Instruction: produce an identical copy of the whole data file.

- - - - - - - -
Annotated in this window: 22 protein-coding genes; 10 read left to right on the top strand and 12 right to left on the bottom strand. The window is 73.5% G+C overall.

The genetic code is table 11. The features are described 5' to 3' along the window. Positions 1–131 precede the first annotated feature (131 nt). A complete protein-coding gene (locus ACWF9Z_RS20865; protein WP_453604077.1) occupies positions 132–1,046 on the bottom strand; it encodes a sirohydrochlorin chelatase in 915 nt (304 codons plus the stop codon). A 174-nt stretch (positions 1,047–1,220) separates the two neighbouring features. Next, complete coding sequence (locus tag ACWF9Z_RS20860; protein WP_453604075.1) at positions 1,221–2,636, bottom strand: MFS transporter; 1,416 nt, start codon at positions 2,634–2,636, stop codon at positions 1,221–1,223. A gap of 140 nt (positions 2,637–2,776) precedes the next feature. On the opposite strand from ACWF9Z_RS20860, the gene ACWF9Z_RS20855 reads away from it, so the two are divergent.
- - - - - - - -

Annotated in this window: 22 protein-coding genes; 10 read left to right on the top strand and 12 right to left on the bottom strand. The window is 73.5% G+C overall.

The genetic code is table 11. The features are described 5' to 3' along the window. Positions 1–131 precede the first annotated feature (131 nt). A complete protein-coding gene (locus ACWF9Z_RS20865; protein WP_453604077.1) occupies positions 132–1,046 on the bottom strand; it encodes a sirohydrochlorin chelatase in 915 nt (304 codons plus the stop codon). A 174-nt stretch (positions 1,047–1,220) separates the two neighbouring features. Next, complete coding sequence (locus tag ACWF9Z_RS20860; protein WP_453604075.1) at positions 1,221–2,636, bottom strand: MFS transporter; 1,416 nt, start codon at positions 2,634–2,636, stop codon at positions 1,221–1,223. A gap of 140 nt (positions 2,637–2,776) precedes the next feature. On the opposite strand from ACWF9Z_RS20860, the gene ACWF9Z_RS20855 reads away from it, so the two are divergent.